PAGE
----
Monday, September 09, 2013
HB STUDIO REFRESH
FALL TERM BEGINS
WEDNESDAY SEPTEMBER 18, 2013
From the moment of its founding in 1945, the HB Studio has been one of the best places to study and practice the art of acting.
For the Fall Term 2013, the Studio refreshed its curriculum. It strengthened its roots to its founding principles, and continues to modernize its offerings.
HB stands for Herbert Berghof, a European émigré and distinguished actor/director who arrived with a European philosophy: to create a Studio where professional actors could continue to practice and refine their craft while young actors could come and study along side them. It was a community acting school and a professional Studio at the same time.
The Studio taught (teaches!) naturalism in acting: Don’t “act”.
Under Herbert, later joined by Uta Hagen, HB Studio nurtured and trained many of the great actors since the mid 1900’s. Many HB students became the next generation of teachers.
Among the unique and terrific features of the HB Studio are:
• Excellent teachers! (See below!)
• Master classes
• Students can take a full-time program, or select classes a la carte
• Fairly extensive selection of courses
• Relatively non-doctrinaire approach to acting
• Auditing is allowed (encouraged in fact, with some restrictions)
• Opportunities for performance
• Low cost
• Young people’s classes
• Very supportive of foreign students
• Supportive of all students, actually.
As Uta and other teachers of that generation grew older, the Studio remained somewhat static. Then, over the last decade, new leaders of the Studio began to work on refreshing both the buildings the studio lives in and the offerings it provides to actors, culminating in the major refreshment that begins with this Fall term.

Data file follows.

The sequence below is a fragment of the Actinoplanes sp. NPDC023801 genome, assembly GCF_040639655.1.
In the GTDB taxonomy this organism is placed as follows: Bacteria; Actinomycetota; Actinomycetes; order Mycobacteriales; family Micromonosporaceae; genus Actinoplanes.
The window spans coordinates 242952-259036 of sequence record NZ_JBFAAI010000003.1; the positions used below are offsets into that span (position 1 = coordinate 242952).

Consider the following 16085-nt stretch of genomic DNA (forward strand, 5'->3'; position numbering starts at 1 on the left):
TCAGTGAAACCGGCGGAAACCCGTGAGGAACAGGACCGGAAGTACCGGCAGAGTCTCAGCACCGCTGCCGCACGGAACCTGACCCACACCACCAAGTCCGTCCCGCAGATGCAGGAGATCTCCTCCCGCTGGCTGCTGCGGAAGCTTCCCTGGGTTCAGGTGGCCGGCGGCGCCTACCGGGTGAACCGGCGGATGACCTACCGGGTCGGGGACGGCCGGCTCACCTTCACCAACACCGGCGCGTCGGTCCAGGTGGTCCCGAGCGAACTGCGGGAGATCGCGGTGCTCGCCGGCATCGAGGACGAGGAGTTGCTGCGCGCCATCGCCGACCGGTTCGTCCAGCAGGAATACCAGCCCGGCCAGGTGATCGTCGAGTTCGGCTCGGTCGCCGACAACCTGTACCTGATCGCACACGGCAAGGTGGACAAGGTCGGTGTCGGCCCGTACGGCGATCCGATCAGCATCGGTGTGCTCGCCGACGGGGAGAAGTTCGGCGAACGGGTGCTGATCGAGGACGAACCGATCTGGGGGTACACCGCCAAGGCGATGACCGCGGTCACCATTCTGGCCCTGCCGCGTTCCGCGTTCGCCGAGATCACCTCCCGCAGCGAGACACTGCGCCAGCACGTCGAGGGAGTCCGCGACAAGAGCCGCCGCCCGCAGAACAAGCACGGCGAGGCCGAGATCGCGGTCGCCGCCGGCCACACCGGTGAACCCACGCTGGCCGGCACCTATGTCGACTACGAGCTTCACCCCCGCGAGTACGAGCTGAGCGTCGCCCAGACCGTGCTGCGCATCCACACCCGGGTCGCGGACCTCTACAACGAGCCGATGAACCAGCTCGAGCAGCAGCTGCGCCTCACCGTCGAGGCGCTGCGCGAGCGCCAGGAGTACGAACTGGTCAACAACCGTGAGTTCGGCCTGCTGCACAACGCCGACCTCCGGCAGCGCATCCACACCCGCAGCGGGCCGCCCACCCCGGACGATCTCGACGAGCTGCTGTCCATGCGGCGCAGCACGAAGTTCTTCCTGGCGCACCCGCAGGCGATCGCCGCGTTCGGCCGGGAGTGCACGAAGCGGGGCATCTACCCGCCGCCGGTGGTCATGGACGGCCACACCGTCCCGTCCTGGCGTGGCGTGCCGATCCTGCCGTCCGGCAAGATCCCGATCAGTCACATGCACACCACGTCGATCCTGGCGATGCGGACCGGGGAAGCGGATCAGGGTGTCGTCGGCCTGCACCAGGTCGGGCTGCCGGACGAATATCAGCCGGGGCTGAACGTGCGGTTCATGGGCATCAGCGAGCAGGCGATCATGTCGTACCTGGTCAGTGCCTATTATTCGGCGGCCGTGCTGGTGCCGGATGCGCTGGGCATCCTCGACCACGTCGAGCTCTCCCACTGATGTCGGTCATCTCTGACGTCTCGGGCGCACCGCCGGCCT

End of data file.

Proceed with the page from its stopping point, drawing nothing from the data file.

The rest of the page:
The refresh consists of three parts:
• Actors will be evaluated on coming into the school, with three levels, and with courses correspondingly tiered, allowing a more structured progression of more and more advanced courses. For example, any and all students can take any of the level one courses; intermediate level classes, including for example, contemporary scene study, are on level 2; level 3 includes advanced scene study, classics, and more experimental theater.
• Some classes have been restricted in size and made longer, to allow every student to have more time to present work in class.
• Workshops and performance opportunities have been added to allow for more diversity in topics and more opportunities for high level performance, strengthening the connection between the current Studio and the founding concept of a place where professional working actors can practice and refine their craft.
• Prices have been raised. HB Studio was ridiculously cheap. The price increase leaves HB at the lower end of cost for training in acting, but better reflects the excellence of the school and the cost of maintaining quality. Classes with too few students are being dropped. In addition, the Studio is doing more fund-raising (hopefully it has many successful and generous alumni).
• The Studio (actually for the last decade) gradually improved the physical condition of the Studio buildings; and it has plans to further improve and develop the Studio.